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STANLEY CUP FINALS : Brotherly Love Rises Above Team Loyalties

June 01, 1993|MIKE DOWNEY

MONTREAL — The last time I spoke with Marcel Dionne, once the greatest King of all, he was operating a dry-cleaning concern in Mount Kisco, N.Y., and keeping an eye on the progress of his baby brother, Gilbert, in the Montreal hockey organization's minor leagues. Marcel said: "If my brother ever spends one minute on the ice in the National Hockey League, it will be the proudest day of my life."

Came the summer of 1992, Marcel was inducted into hockey's Hall of Fame. One night a few months later, he was at home in suburban New York, where he now runs a plumbing business, watching an NHL game being televised from the Montreal Forum. When the game was over, the familiar voice of the arena's adored public-address announcer, Claude Mouton, rang out:

"Premiere etoile! ('First star of the game!') Numero quarante-cinq! ('Number 45!')

"Jeel-bare! Dee-on!"

Marcel went into the kitchen for a beer.

"To my brother!" he toasted, snapping open the tab. No one else was in the room.

Calendar pages fall. Now another summer is around the corner, but in downtown Montreal the last day of May is a damp and blustery one, umbrellas open, trench coats closed. Gilbert Dionne, rookie left wing of the Canadiens, is having one last dress rehearsal before the Stanley Cup centennial-celebration series begins between his team and the Los Angeles Kings, his brother's team of yore. He is eager for Marcel to be here--if not tonight, then Thursday night. If not Thursday night, then this weekend in Los Angeles.

"I'm trying to find him a ticket," Gilbert says.

Trying to find him a ticket. Marcel Dionne. Oh, what tricks the passage of time can play. Twenty-two years have drained from the hourglass since Marcel broke into the NHL with the Detroit Red Wings. When he wasn't slapping shots, scoring goals and breaking records, he was dragging his kid brother along with him to the practice rink at Culver City, where little Gilbert--his junior by nearly 20 years--put up the boards, dispensed the pucks and bugged the players for advice or souvenirs.

Dave Taylor remembers. He was there.

"Oh, do I feel old now," Taylor says.

The first person Taylor spoke to on the phone after the Kings advanced past the second round of the playoffs for the first time was Marcel Dionne. They spoke again after the thrilling 5-4 victory at Toronto that put the Kings into the Cup finals at last. Taylor, 37, had made it at last. Dionne, now 41, never did.

And Gilbert Dionne, who doesn't idolize his older brother so much as worship him, rubs his wisp of a beard and says: "Look at me, 22 years old, in my first full season in the NHL, and I'm playing for the Stanley Cup. Life is very strange."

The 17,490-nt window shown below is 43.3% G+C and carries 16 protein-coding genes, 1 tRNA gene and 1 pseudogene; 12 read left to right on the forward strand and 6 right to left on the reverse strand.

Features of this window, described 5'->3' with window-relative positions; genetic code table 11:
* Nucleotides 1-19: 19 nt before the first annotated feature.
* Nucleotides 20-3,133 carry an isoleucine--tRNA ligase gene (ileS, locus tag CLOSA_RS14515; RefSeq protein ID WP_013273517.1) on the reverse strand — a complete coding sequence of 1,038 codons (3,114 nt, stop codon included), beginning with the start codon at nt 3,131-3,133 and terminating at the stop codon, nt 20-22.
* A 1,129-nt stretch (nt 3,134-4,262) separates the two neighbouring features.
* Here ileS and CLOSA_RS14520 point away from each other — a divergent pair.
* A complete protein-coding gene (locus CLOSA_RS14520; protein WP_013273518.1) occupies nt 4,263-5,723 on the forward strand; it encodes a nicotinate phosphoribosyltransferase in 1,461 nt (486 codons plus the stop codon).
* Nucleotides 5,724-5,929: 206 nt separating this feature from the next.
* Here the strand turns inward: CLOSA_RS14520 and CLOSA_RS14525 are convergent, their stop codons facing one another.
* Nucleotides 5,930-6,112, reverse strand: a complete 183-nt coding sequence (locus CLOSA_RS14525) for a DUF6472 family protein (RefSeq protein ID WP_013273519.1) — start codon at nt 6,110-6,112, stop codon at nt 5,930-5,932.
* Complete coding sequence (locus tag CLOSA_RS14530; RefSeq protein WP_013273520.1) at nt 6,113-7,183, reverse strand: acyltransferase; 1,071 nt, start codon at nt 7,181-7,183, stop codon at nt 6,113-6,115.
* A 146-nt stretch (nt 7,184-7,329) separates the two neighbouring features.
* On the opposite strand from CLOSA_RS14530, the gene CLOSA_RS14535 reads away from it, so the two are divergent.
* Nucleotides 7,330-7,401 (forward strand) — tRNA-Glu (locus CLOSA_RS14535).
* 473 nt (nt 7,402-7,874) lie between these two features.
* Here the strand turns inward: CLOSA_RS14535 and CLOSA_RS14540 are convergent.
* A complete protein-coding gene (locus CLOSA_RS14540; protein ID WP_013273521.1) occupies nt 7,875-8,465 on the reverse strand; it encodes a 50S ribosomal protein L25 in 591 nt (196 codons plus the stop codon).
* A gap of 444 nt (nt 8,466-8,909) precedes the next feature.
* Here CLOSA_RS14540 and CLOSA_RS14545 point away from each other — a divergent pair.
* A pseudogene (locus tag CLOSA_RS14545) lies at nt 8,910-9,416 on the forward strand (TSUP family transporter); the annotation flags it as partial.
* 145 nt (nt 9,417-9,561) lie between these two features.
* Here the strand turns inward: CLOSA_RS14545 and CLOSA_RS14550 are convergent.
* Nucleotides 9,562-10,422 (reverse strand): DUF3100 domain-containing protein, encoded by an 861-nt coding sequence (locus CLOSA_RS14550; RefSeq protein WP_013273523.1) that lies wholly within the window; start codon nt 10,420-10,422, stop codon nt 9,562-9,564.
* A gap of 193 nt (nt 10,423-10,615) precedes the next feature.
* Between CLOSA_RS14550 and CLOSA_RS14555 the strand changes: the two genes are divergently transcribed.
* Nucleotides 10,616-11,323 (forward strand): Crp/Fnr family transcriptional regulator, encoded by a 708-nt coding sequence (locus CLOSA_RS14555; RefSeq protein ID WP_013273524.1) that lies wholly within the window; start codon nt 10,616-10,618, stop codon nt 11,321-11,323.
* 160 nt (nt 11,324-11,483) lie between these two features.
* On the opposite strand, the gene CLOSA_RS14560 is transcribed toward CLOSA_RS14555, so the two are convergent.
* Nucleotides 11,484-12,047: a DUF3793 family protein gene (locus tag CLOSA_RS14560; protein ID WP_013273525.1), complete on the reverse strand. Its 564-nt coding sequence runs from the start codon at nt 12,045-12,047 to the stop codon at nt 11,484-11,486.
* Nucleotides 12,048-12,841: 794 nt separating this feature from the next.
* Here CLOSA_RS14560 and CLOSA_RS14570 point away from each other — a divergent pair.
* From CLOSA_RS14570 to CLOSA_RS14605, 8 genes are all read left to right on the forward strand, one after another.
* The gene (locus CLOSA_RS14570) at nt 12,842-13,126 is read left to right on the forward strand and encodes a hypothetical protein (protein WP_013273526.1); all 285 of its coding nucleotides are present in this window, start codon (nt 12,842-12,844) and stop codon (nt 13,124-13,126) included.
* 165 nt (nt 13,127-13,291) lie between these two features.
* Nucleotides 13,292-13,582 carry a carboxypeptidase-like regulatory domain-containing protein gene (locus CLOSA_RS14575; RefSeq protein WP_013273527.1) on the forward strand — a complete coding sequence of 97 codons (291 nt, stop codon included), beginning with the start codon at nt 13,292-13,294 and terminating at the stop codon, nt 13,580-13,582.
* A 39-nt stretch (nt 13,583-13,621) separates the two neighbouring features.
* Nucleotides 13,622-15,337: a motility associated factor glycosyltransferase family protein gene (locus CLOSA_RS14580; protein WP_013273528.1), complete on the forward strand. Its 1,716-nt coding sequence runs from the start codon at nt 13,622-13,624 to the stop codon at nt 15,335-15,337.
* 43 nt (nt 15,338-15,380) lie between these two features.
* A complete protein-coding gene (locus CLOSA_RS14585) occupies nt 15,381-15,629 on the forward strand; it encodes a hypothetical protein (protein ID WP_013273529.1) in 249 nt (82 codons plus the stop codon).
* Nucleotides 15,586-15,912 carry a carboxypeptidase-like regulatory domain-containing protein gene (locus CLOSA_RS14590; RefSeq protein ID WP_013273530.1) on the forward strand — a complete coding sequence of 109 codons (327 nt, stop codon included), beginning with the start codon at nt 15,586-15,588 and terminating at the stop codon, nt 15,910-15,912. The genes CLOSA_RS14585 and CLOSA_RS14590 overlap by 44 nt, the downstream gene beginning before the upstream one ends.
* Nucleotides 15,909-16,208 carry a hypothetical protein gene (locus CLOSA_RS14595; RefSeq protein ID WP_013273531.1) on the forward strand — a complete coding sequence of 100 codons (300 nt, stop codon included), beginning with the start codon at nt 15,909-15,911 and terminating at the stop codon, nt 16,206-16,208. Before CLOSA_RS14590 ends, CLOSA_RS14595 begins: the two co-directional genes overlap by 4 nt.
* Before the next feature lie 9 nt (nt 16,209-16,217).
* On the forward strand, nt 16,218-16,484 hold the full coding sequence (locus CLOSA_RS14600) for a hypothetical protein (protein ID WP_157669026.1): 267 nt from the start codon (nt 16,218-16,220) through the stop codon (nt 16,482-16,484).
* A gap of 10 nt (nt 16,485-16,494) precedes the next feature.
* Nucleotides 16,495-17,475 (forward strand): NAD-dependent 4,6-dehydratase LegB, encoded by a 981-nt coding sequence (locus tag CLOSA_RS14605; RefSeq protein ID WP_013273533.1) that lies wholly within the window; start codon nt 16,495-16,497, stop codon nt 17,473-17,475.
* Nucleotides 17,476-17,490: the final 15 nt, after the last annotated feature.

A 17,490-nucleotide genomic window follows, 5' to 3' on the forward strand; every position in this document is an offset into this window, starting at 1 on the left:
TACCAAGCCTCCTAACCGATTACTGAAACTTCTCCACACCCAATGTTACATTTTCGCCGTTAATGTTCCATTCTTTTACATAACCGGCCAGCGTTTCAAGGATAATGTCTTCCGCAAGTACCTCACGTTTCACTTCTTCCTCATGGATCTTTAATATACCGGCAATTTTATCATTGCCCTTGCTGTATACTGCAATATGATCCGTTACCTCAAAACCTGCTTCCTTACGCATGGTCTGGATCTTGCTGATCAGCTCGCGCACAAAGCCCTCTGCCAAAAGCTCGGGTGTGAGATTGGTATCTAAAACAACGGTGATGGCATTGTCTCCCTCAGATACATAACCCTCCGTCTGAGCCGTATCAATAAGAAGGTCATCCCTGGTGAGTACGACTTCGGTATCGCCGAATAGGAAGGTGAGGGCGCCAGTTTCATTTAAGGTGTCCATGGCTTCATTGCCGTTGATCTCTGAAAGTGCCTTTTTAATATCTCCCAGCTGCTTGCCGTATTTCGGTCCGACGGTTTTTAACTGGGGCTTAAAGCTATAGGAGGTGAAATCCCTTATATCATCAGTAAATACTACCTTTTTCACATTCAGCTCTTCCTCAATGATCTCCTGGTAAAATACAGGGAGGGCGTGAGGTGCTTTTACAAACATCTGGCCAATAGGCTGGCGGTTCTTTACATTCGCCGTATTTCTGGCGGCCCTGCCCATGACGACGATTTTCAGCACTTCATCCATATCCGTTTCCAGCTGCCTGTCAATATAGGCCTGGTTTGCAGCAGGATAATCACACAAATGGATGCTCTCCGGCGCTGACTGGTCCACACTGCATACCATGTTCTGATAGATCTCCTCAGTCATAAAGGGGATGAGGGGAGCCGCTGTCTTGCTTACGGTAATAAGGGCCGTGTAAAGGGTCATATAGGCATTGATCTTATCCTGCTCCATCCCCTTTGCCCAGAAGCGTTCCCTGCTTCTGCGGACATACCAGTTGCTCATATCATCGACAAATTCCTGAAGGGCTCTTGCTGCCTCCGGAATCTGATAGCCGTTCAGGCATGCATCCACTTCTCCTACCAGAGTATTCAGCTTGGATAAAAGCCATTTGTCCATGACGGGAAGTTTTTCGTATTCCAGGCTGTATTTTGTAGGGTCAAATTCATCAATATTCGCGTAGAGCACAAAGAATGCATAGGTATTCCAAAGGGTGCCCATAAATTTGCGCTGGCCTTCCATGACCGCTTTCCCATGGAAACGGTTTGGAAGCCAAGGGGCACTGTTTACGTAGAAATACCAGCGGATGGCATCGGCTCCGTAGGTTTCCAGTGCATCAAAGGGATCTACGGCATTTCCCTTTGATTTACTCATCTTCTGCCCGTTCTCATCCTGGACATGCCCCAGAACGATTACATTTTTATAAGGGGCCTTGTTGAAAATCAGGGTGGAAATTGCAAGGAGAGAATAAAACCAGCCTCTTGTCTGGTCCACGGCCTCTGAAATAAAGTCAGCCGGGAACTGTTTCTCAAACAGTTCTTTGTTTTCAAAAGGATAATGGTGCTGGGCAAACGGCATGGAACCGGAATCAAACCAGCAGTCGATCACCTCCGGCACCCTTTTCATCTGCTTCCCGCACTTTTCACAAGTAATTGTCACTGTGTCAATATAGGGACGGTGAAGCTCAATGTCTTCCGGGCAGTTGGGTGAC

That it is.

Marcel was a dynamo, 5 feet 8, low center of gravity, a compact player and impact player built into one. Gilbert is nearly five inches taller. Quickness is a shared family trait, but Gilbert is leaner, only nine pounds heavier than Marcel, and more fluid than explosive.

He doesn't resemble Marcel, not even remotely. But he wanted to be him.

"I wore that ugly yellow and purple jersey of his for 12 years," Gilbert says, smiling. "On the street, on the ice, on the pond, wherever. All of the other kids wore their Montreal Canadiens sweaters. They're going: 'Oh, what are you wearing that ugly thing for?' Or later they're all out there dressed like Wayne. 'I wanna be Wayne Gretzky!' 'No, I'm Wayne Gretzky!'

"So I'd say: 'Fine! Fine! You be Wayne! I'll be Marcel!"

Ah, Marcel. Bless his heart. Scorer of 550 goals for the Kings alone from 1975-87. And virtually a pioneer of Los Angeles hockey. He brought it to people the way patent medicine peddlers brought magic elixir to the West by stagecoach. Others brought ice hockey to Californians. Marcel brought them greatness.

Gilbert says: "He'd tell me how he was trying to sell hockey to California for all those years, how basketball was No. 1 out there and hockey not only wasn't a close second, it was more like fifth or sixth. My first time out there as a player, I got chills up my spine. I'm going: 'There's my brother's jersey, hanging from the wall!' "

An ugly "yellow and purple" one.

When the call came for Gilbert to join the Canadiens, an equipment manager handed him a number. It wasn't 16. And if he couldn't have 16, Gilbert didn't care which one he wore. He accepted 45.

In Montreal, 16 has been retired. It was worn by Henri (The Pocket Rocket) Richard, winner of 11 Stanley Cups, more than any player, but someone equally famous here for his relationship to Maurice (Rocket) Richard, one of the greatest players ever to lace up skates, and, as it happens . . . his older brother.

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